Dr. Lyttleton’s article expanded on his views on how the Moon could have formed. Could the Earth and the Moon have formed from a single body? Almost certainly not was his conclusion. Could the Moon, Earth and Mars have formed from a single body? – possibly yes. Could the Moon have been captured by the Earth with the aid of the Sun? – again, possibly yes. But I was most impressed with his fourth possible explanation. Is it possible that the Earth-Moon system was formed by some process not yet appreciated or thought of - most definitely yes. Such a candid answer is unusual! In the 40 years since 1969, computers have become vastly more powerful and we can now model various theories for the formation of the Moon. The current best bet is a collision between a Mars-sized body and a proto-Earth in the early years of the solar system. But perhaps we have still yet to appreciate or think of the actual version of events.
I had two favourite articles. Zdenek Kopal from Manchester University wrote about “The Moon and man”, summarising the past, present and future of manned lunar exploration. Past exploration was largely fanciful, incorporating Kepler’s Somnium and Cyrano de Bergerac. But Prof Kopal took time to tell us about the most famous fictional journey to the Moon, undertaken by Jules Verne’s intrepid explorers. The launch mode, a gigantic gun, was a complete non-starter, as in reality the g-forces on firing would easily be enough to obliterate anyone within the projectile. But did you know that Jules Verne’s chosen launch site was in Tampa Township, Florida, less than 100 miles from Cape Canaveral? Verne may not have known how to launch a crew safely into orbit, but he did appreciate that launching from close to the equator was a good idea, as it gave a free boost to the launch speed.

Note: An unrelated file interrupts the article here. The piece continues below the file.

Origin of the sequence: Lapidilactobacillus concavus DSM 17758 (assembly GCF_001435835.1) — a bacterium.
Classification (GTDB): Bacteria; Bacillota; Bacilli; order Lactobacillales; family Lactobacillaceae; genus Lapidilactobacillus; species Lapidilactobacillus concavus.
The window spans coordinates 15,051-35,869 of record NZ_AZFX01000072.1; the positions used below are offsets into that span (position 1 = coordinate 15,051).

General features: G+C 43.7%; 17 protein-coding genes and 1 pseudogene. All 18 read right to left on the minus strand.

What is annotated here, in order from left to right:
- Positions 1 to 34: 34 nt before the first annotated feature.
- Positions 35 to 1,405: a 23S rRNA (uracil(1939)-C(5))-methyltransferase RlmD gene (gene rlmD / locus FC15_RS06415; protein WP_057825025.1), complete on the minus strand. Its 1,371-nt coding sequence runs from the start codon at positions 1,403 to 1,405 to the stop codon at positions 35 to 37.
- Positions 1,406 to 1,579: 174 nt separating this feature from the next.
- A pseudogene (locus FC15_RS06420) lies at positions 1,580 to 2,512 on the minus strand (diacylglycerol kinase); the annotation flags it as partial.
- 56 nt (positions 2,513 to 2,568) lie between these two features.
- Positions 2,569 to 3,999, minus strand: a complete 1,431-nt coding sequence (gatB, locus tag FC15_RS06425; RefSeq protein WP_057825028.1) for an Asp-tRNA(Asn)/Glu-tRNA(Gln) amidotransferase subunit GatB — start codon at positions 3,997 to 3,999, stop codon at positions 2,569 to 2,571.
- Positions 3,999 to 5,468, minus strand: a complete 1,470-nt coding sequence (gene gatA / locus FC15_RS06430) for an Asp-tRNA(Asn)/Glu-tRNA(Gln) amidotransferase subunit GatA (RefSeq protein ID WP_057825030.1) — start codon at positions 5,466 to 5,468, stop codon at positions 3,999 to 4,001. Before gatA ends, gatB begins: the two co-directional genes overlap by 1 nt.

Kopal indulged in some flights of fancy of his own, when he envisaged the practical benefits of manned lunar exploration. He correctly pointed out that the immediate benefit would be from the return of lunar material to Earth for study, to find out the composition of the lunar surface, giving clues to lunar formation and also to the material which had fallen on it. For the longer term, however, Prof. Kopal decided that the greatest benefit of lunar travel was the collection and transmission to Earth of solar energy. He envisaged solar energy being beamed to Earth as laser light, for collection and re-transmission as cheap energy. Prof Kopal pointed out that such laser light “could, in unscrupulous hands, become a weapon whose destructive effects could be comparable with those of hydrogen bombs”. Laser beams from space remain a staple of speculative fiction (in at least one James Bond film) and have so far failed to realise their potential for cheap energy.
In my other favourite article, “The lunar colony”, Rodney Wendell Johnson of NASA’s Advanced Manned Missions Program Office, Washington D.C., is optimistic. “A colony on the Moon may have been established by the United States within a decade”. Johnson described clearly and in detail how such a colony could develop, building around the landing craft of the later Apollo Missions.
What shines through the journal is the heady optimism of the sixties. Anything seemed possible in May 1969. The pace of progress was break-neck, and had that pace continued it is possible that Mr. Johnson’s dreams of lunar colonies by 1979 might just have taken place. But, as we know all too well, the enthusiasm for lunar exploration began to dwindle even as the first men on the Moon were taking their historic steps.
The unpalatable truth, unmentioned by virtually all the contributors to Science Journal, was that the race to the Moon was an artefact of the Cold War between the U.S. and U.S.S.R. Once America’s technological superiority had been demonstrated so clearly by winning that race, there was no longer any political will to continue with the Moon landing program. Even as real, valuable science was being done by the later Apollo missions, that program was being wound down.